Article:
VISITING HOSPITAL

Hospital visitors must wear a medical paper face mask. Fabric face coverings are not acceptable. Expand this message for more detailed information about hospital visiting guidelines.

Last updated:
16 September 2022

 

Mask exemptions accepted for people seeking treatment
Any member of the public with a mask exemption is welcome in all our facilities when attending to receive health care and *treatment. Please show your mask exemption card and appointment letter to staff at the entrance.

*Treatment includes: coming into the Emergency Department, outpatient appointments,  surgery or a procedure.

For visitors to all facilities effective from Friday 16 September 2022

Some visitor restrictions for all Te Whatu Ora Waitaha Canterbury hospitals and health facilities remain in place, but we have relaxed others.

There is still a heightened risk to vulnerable people in hospital and so people must continue to wear a mask when visiting any of our facilities and follow other advice designed to keep patients, staff and other visitors safe.

Kia whakahaumaru te whānau, me ngā iwi katoa – this is to keep everybody safe:

  • Visitors or support people must not visit our facilities if they are unwell. Do not visit if you have recently tested positive for COVID-19 and haven’t completed your isolation period.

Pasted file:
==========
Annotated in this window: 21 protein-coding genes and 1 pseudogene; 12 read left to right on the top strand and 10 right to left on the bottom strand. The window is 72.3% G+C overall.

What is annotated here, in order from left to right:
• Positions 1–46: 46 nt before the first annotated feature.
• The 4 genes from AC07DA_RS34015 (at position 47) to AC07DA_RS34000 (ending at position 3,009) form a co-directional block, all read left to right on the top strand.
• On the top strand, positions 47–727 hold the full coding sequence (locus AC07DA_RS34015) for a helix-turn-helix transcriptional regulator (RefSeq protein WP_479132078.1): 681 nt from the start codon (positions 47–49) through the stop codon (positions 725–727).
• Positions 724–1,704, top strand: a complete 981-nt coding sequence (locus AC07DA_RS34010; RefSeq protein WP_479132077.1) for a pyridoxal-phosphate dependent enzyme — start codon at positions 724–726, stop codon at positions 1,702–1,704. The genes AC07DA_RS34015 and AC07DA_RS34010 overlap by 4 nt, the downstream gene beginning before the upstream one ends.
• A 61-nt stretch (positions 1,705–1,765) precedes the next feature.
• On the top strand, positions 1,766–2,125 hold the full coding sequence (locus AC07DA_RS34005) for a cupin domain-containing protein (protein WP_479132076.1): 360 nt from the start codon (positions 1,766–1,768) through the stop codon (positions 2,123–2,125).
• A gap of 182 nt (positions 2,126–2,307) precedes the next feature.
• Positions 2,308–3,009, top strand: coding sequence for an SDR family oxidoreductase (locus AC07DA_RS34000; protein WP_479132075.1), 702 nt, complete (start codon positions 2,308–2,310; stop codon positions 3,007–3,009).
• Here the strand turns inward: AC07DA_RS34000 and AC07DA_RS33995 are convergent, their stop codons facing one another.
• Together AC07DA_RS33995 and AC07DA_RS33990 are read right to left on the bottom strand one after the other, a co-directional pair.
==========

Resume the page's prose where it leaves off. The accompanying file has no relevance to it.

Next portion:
• Patients may have more than one visitor, except in some situations such as multi-bed rooms where it can cause overcrowding.
  • Surgical/medical masks must be worn at all sites. Masks will be provided if you don’t have one.
  • For Specialist Mental Health Services everyone is strongly encouraged to wear a surgical mask in all inpatient areas and areas where consumers are receiving care (i.e. community appointments, home-visits, transporting people). Discretion may be applied in cases where masks impair your ability to communicate effectively.
  • Visitors must not eat or drink in multibed rooms because of the increased risk when multiple people remove their mask in the same space.
  • Hand sanitiser is available and must be used.

Thank you in advance for your patience and understanding as our staff work hard to protect and care for some of the most vulnerable in our community.

Visiting patients with COVID-19

  • People are able to visit patients who have COVID-19 but they must wear an N95 mask – this will be provided if you don’t have one.
  • Other methods of communication will be facilitated e.g. phone, Facetime, Zoom, WhatApp etc where visits aren’t possible.

All of our Hospitals

Visiting hours for our hospitals have returned to pre COVID-19 hours with the exception of Christchurch Women’s Hospital.

All visitors must wear a medical mask.

Parents/caregivers are able to be with their child in hospital and visitors other than a parent or caregiver are now allowed, except for the Children’s Haematology and Oncology Day stay where just one parent/caregiver is able to attend their appointment with their child. Exceptions by special arrangement only.